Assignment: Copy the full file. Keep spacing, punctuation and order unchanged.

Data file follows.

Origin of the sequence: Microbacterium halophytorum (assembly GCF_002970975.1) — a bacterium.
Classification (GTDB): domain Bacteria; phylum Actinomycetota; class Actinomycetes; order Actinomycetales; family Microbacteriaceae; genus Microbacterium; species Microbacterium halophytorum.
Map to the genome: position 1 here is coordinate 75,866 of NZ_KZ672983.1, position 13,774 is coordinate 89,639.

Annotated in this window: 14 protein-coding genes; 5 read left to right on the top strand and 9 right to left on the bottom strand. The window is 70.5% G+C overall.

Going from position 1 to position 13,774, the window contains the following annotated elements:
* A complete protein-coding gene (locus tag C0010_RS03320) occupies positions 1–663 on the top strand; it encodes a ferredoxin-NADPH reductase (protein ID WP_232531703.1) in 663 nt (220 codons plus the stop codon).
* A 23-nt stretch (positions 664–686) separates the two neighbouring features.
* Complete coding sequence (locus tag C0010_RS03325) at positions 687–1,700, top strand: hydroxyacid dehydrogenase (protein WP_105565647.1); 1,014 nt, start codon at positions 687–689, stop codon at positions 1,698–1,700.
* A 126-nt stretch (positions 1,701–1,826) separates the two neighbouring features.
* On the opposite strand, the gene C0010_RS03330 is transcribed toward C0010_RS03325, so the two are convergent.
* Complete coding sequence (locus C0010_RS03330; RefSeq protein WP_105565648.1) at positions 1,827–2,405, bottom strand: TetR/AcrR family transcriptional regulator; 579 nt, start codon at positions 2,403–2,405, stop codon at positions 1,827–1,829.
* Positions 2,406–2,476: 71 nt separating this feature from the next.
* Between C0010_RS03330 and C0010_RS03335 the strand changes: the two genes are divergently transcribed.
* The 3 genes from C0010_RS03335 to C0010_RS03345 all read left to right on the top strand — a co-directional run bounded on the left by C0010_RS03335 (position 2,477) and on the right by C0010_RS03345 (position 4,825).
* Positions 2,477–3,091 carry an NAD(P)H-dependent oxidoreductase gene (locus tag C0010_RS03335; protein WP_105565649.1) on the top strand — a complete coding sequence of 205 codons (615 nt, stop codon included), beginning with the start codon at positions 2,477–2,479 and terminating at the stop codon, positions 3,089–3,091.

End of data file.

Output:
Origin of the sequence: Microbacterium halophytorum (assembly GCF_002970975.1) — a bacterium.
Classification (GTDB): domain Bacteria; phylum Actinomycetota; class Actinomycetes; order Actinomycetales; family Microbacteriaceae; genus Microbacterium; species Microbacterium halophytorum.
Map to the genome: position 1 here is coordinate 75,866 of NZ_KZ672983.1, position 13,774 is coordinate 89,639.

Annotated in this window: 14 protein-coding genes; 5 read left to right on the top strand and 9 right to left on the bottom strand. The window is 70.5% G+C overall.

Going from position 1 to position 13,774, the window contains the following annotated elements:
* A complete protein-coding gene (locus tag C0010_RS03320) occupies positions 1–663 on the top strand; it encodes a ferredoxin-NADPH reductase (protein ID WP_232531703.1) in 663 nt (220 codons plus the stop codon).
* A 23-nt stretch (positions 664–686) separates the two neighbouring features.
* Complete coding sequence (locus tag C0010_RS03325) at positions 687–1,700, top strand: hydroxyacid dehydrogenase (protein WP_105565647.1); 1,014 nt, start codon at positions 687–689, stop codon at positions 1,698–1,700.
* A 126-nt stretch (positions 1,701–1,826) separates the two neighbouring features.
* On the opposite strand, the gene C0010_RS03330 is transcribed toward C0010_RS03325, so the two are convergent.
* Complete coding sequence (locus C0010_RS03330; RefSeq protein WP_105565648.1) at positions 1,827–2,405, bottom strand: TetR/AcrR family transcriptional regulator; 579 nt, start codon at positions 2,403–2,405, stop codon at positions 1,827–1,829.
* Positions 2,406–2,476: 71 nt separating this feature from the next.
* Between C0010_RS03330 and C0010_RS03335 the strand changes: the two genes are divergently transcribed.
* The 3 genes from C0010_RS03335 to C0010_RS03345 all read left to right on the top strand — a co-directional run bounded on the left by C0010_RS03335 (position 2,477) and on the right by C0010_RS03345 (position 4,825).
* Positions 2,477–3,091 carry an NAD(P)H-dependent oxidoreductase gene (locus tag C0010_RS03335; protein WP_105565649.1) on the top strand — a complete coding sequence of 205 codons (615 nt, stop codon included), beginning with the start codon at positions 2,477–2,479 and terminating at the stop codon, positions 3,089–3,091.